There’s little or no real improvement in sight as far as the US and world economies are concerned. Two issues in particular have dominated the past week’s developments.
First, China’s economic problems (to which we’ve referred several times in the past) are becoming clearer by the day. Here are four articles from the past month that highlight important aspects:
- China’s great economic leap forward hits the wall
- China defies IMF on mounting credit risk and need for urgent reform
- China capitulates
- Recognizing the End of the Chinese Economic Miracle
All four are worthwhile reading. In particular, the last article (from Stratfor) provides a good general overview of what’s gone wrong and how it’s likely to end up.
Next, the US national debt has long been of concern, and is now becoming of critical importance. In particular, there are signs that the Treasury is hitting a brick wall. There are serious questions as to whether or not it’s actually surpassed the approved credit limit already, and is disguising this through bookkeeping maneuvers and shuffling money between accounts. CNS News reported earlier this month that US Treasury debt had been ‘Exactly $16,699,396,000,000.00 for 56 Days‘. This is clearly mathematically impossible, given daily interest charges and rate changes – it’s nothing more or less than an accounting sleight of hand. If you believe that figure, you’ll believe anything!
One way in which the Treasury appears to be keeping government spending going is by raiding the retirement accounts of government workers. Back in January, Money Morning reported that this was happening.
The U.S. Treasury, in order to avoid default, has resorted to an eyebrow-raising move: it has borrowed from the federal employee pension fund as the country nears its debt ceiling.
The U.S. government stopped investing in the federal employee pension fund Tuesday “to avoid breaching the statutory debt limit,” according to a letter Treasury Secretary Timothy Geithner sent to Congress.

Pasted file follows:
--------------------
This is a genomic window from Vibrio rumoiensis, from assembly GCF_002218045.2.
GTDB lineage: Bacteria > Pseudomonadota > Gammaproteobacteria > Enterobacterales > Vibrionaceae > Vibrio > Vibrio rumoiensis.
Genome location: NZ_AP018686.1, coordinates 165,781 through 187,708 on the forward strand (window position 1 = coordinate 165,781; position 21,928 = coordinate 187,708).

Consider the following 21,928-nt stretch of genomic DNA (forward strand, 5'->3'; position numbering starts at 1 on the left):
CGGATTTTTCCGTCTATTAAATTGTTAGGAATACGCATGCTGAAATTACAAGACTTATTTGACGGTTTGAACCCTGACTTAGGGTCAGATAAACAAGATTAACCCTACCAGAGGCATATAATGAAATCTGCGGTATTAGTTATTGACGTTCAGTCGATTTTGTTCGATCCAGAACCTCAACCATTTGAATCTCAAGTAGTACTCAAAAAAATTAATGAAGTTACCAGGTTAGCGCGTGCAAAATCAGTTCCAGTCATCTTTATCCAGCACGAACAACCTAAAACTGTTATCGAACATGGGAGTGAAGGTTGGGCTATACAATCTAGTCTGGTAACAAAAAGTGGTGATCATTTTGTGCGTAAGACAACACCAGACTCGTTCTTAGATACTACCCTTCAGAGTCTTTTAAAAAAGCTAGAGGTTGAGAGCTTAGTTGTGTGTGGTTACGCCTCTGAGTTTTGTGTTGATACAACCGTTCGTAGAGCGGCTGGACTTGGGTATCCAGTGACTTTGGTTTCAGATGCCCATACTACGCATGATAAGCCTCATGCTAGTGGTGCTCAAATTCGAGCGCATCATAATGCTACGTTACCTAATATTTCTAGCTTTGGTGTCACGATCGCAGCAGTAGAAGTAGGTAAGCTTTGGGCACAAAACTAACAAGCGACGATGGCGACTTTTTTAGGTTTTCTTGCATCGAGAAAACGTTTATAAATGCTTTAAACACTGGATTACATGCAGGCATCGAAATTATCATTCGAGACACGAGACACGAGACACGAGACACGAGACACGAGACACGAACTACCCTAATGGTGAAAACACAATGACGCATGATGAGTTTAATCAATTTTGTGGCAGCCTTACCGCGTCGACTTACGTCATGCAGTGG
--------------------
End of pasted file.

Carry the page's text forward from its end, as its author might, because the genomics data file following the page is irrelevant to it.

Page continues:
Geithner said that the move will free up some $156 billion in borrowing authority, while policy leaders in Washington wrangle over raising the $16.4 trillion debt limit.
Geithner promised the fund would be “made whole once the debt limit is increased,” and maintains that federal employees and retirees would not be affected by the action.
But an IOU from the federal government isn’t very settling for those relying on the fund for retirement.
This is not the first time the government has dipped into pension funds to pay for its overspending.
The Treasury has suspended reinvestments in the federal pension fund, aka the G Fund, six times over the past two decades in order to keep the country under the legal debt limit. The most prolonged delay in raising the limit came in 1995 after congressional Republicans came into power during the Clinton administration.
. . .
In effect, the federal government is playing an accounting game to avoid the legal debt limit.
There’s more at the link. Since then, of course, the debt ceiling has been first suspended, then increased; but given that official US Treasury debt has remained static for so long, as reported above, the Treasury is clearly getting money from somewhere to replace what it can no longer legally borrow. It’s almost certainly funding the federal deficit from federal pension funds. Those currently drawing federal government pensions, or expecting to do so in future, may wish to take note and plan accordingly.
Time magazine observed earlier this month:
Continued deficit spending has swelled our national debt to nearly $17 trillion. Servicing that debt (the equivalent of monthly minimum payments on your credit cards) is costing us roughly $250 billion a year, an amount that will only rise as deficit spending continues and interest rates climb. These numbers are a drag on future economic growth.
That’s a recipe for disaster, as Admiral Mike Mullen warned when he was chairman of the Joint Chiefs of Staff: “The most significant threat to our national security,” he said in 2010, “is our debt.”
That challenge cannot be met with vague promises to further “tax the rich.” Nor will defense-budget cuts alone suffice. While the defense budget can certainly stand some reductions as the wars in Iraq and Afghanistan wind down, it is a simple fact that there’s not much more to cut from the military, without compromising force readiness.